Why women so often don’t say what they mean is beyond me. I know, I know. That’s a really broad statement. Men can suffer from the same thing. But, I’ve known women for a long time, and I am proud to say that I am one myself, and I’ve noticed a definite trend in verbal misrepresentation among a lot of women.
It almost makes me feel sorry for all of our men.
I was listening to part of a conversation in the store the other day. I did not know this woman, but I now know a good deal about her. She was talking away, loudly, on her cell phone as she worked her way through the store’s aisles. Since I don’t know her and she doesn’t know me, I’m going to use her as bad example. Plus, she’s not here to defend herself, so this makes things even more convenient.
The first clue I had that this woman did not mean what she said was that she began at least three topics by claiming one statement as truth…and then ended the same topic by claiming something totally different. Here’s one example.
“Well sure, you can bring that corn corn thing you did last year, if that’s what you and the kids enjoyed. (pause) Well, sure, if that was easy for you and that’s what you liked, go ahead and bring it. (pause) I prefer green bean casserole, but I can throw that together real quick while the turkey’s in the oven…after I’ve finished the mashed potatoes & gravy, stuffin’, homemade yeast rolls and Aunt Marty’s cranberry salad. It won’t take more’n a couple minutes to throw together once I got the house all cleaned. I know your dad likes green bean casserole better than that corn thing, too. (pause) Oh no, honey, you make whatever you want. I was just sayin’ that I prefer green bean casserole. I sure did miss it last year when you brought your corn thing. (pause) Well then, okay, sure, you can bring a green bean casserole…if you want. You do whatever you want. I’m just happy for the help.”
This, my friends, is called passive-aggression, and it is epidemic among American women. We’ve all heard it. Most of us have used it. We’ve all been exhausted by it. Passive-aggression is a form of manipulation that is the equivalent of a mental and emotional wrestling match. If we want a quick way to make people check out of a relationship, passive-aggression is the way to go. Or, maybe our friends and family will just rise to meet the challenge and square off to try to beat us at our own manipulative game. That’s always fun.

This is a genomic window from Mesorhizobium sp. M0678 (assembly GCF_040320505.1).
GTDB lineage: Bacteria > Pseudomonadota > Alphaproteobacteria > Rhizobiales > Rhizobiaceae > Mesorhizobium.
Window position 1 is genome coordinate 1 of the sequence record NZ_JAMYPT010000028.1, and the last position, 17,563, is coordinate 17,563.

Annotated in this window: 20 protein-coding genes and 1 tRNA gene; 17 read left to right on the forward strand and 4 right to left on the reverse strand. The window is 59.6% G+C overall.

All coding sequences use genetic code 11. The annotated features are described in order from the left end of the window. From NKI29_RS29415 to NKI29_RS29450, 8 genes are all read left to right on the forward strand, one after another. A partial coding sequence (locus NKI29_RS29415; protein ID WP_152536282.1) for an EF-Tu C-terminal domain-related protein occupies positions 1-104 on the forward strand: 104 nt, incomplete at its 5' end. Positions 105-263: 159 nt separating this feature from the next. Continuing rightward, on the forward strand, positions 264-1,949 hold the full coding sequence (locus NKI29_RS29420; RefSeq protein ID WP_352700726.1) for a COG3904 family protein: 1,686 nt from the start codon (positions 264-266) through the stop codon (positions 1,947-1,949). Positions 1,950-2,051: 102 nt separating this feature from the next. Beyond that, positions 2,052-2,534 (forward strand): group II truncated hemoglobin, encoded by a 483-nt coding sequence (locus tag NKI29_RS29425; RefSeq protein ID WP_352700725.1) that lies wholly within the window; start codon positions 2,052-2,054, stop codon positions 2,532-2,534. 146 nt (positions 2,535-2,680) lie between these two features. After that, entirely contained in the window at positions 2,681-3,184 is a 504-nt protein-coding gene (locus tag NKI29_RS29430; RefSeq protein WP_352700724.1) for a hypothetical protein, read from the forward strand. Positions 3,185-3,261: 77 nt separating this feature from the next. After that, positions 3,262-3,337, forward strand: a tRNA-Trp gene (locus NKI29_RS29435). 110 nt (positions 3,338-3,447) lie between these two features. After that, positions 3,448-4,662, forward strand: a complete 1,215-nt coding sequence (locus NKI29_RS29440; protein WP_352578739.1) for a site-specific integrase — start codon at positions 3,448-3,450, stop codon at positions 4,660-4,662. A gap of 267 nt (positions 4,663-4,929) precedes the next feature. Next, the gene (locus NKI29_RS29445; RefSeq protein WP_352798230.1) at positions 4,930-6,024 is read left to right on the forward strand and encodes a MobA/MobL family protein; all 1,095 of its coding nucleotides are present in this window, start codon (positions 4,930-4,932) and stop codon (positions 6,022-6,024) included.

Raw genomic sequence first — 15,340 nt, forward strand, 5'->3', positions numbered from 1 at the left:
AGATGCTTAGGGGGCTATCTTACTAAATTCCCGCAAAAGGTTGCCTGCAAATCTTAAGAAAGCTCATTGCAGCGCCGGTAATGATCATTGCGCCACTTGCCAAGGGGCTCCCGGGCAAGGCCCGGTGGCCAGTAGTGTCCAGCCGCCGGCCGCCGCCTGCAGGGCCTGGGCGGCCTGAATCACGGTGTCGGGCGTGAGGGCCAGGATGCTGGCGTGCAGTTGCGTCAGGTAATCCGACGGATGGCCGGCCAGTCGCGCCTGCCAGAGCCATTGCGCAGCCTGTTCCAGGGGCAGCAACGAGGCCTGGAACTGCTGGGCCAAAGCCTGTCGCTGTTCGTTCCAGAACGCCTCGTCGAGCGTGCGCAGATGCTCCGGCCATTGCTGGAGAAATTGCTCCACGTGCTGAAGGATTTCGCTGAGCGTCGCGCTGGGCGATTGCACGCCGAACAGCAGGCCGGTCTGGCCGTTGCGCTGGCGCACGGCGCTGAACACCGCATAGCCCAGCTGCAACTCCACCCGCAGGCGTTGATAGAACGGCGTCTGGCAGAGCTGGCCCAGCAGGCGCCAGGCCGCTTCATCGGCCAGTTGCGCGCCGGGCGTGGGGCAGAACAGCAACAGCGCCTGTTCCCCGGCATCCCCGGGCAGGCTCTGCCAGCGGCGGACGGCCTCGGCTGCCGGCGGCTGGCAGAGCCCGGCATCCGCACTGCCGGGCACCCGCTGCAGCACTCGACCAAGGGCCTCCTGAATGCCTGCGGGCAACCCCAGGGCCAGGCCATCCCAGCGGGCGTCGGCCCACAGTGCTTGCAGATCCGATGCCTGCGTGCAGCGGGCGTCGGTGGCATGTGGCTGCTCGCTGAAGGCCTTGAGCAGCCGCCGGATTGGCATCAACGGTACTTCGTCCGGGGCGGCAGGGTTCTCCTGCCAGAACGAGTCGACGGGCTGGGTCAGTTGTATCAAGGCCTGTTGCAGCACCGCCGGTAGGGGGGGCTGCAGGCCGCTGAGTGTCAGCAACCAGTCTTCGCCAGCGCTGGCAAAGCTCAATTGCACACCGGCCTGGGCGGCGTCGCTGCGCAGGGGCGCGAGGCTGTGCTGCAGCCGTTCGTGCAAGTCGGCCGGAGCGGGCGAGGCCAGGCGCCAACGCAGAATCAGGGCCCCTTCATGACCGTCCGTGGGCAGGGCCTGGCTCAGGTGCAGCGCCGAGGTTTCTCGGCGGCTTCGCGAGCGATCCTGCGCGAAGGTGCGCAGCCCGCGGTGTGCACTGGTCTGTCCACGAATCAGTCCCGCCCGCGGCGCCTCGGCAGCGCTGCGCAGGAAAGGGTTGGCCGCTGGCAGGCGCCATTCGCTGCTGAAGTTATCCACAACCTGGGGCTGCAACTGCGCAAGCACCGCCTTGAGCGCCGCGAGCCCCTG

The second clue that I had in understanding that this woman perhaps did not mean what she said is that I heard her apologize to at least four people for blocking the aisles with her cart and/or herself. She did this very sweetly and graciously each time (while still talking on the phone)…but she did not stop blocking the aisles. When we apologize over and over for behavior we are not willing to change, our apologies become meaningless. We break trust with the people around us.
The third and final clue that led me to believe that this stranger did not mean what she said was when she was standing in line at the check-out. She told the person on the phone that she was was supposed to meet Misty in five minutes at Bob Evans…twenty minutes away. She said that she wasn’t planning on stopping at the store, but that she thought she’d better kill some time in between appointments or she’d be early and have to sit and wait in her car for Misty to get there. She’d never been to this store before and had heard all kinds of people talking about it. How was she supposed to know there’d be so many great deals?! She’d text Misty when she got out to the car to let her know she was runnin’ late.
Bummer for Misty.
We all run late from time to time; that’s just the way life is. However, when we perpetually run late or allow others to wait on us for our own personal convenience, we are saying that our time is more important than their time. It’s selfish and inconsiderate. It’s like being the first one in line for the food at a party for which we did not RSVP.
Okay, okay, I made this lady up. Or did I? Don’t we all know someone like her? Haven’t we all been her from time to time? When we say what we mean and mean what we say, we are showing people that we value who they are and that they matter to us. We make people feel treasured when we deal thoughtfully and honestly with them. And we all appreciate the same courtesy.
Challenge: Say what you mean. Mean what you say. If you don’t get what you want with honesty and integrity, accept defeat graciously. On the flip side, refuse to be manipulated by the people around you. When someone tries to power struggle you into taking green bean casserole, know in your heart that you are free to take your corn thing.